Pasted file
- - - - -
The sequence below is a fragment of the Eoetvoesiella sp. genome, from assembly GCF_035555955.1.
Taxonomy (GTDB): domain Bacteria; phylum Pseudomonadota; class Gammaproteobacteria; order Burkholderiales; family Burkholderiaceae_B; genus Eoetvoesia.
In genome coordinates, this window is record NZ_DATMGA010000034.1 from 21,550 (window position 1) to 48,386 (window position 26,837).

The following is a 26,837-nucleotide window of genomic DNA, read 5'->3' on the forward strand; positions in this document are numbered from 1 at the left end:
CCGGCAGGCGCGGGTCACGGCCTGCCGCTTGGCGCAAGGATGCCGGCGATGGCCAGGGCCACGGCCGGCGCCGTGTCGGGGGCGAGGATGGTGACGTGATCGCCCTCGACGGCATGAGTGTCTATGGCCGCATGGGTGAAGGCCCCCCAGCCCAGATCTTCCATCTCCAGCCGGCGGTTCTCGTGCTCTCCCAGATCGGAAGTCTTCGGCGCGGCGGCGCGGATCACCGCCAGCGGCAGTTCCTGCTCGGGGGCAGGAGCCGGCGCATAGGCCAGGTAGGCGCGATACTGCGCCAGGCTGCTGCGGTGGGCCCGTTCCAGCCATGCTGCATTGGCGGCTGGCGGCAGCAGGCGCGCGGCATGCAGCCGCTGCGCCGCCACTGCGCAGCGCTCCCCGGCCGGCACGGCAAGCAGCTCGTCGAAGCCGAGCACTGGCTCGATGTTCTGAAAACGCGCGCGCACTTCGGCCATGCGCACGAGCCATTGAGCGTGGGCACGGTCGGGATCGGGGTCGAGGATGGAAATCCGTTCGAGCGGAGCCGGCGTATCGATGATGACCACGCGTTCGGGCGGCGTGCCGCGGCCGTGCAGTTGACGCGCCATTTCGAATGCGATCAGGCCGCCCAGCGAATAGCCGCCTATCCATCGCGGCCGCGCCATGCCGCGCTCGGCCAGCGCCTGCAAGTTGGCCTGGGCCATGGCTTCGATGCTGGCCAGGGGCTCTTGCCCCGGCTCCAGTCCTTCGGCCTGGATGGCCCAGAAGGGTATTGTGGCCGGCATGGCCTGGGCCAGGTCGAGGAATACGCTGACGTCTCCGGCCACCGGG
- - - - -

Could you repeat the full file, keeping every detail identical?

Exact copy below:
The sequence below is a fragment of the Eoetvoesiella sp. genome, from assembly GCF_035555955.1.
Taxonomy (GTDB): domain Bacteria; phylum Pseudomonadota; class Gammaproteobacteria; order Burkholderiales; family Burkholderiaceae_B; genus Eoetvoesia.
In genome coordinates, this window is record NZ_DATMGA010000034.1 from 21,550 (window position 1) to 48,386 (window position 26,837).

The following is a 26,837-nucleotide window of genomic DNA, read 5'->3' on the forward strand; positions in this document are numbered from 1 at the left end:
CCGGCAGGCGCGGGTCACGGCCTGCCGCTTGGCGCAAGGATGCCGGCGATGGCCAGGGCCACGGCCGGCGCCGTGTCGGGGGCGAGGATGGTGACGTGATCGCCCTCGACGGCATGAGTGTCTATGGCCGCATGGGTGAAGGCCCCCCAGCCCAGATCTTCCATCTCCAGCCGGCGGTTCTCGTGCTCTCCCAGATCGGAAGTCTTCGGCGCGGCGGCGCGGATCACCGCCAGCGGCAGTTCCTGCTCGGGGGCAGGAGCCGGCGCATAGGCCAGGTAGGCGCGATACTGCGCCAGGCTGCTGCGGTGGGCCCGTTCCAGCCATGCTGCATTGGCGGCTGGCGGCAGCAGGCGCGCGGCATGCAGCCGCTGCGCCGCCACTGCGCAGCGCTCCCCGGCCGGCACGGCAAGCAGCTCGTCGAAGCCGAGCACTGGCTCGATGTTCTGAAAACGCGCGCGCACTTCGGCCATGCGCACGAGCCATTGAGCGTGGGCACGGTCGGGATCGGGGTCGAGGATGGAAATCCGTTCGAGCGGAGCCGGCGTATCGATGATGACCACGCGTTCGGGCGGCGTGCCGCGGCCGTGCAGTTGACGCGCCATTTCGAATGCGATCAGGCCGCCCAGCGAATAGCCGCCTATCCATCGCGGCCGCGCCATGCCGCGCTCGGCCAGCGCCTGCAAGTTGGCCTGGGCCATGGCTTCGATGCTGGCCAGGGGCTCTTGCCCCGGCTCCAGTCCTTCGGCCTGGATGGCCCAGAAGGGTATTGTGGCCGGCATGGCCTGGGCCAGGTCGAGGAATACGCTGACGTCTCCGGCCACCGGG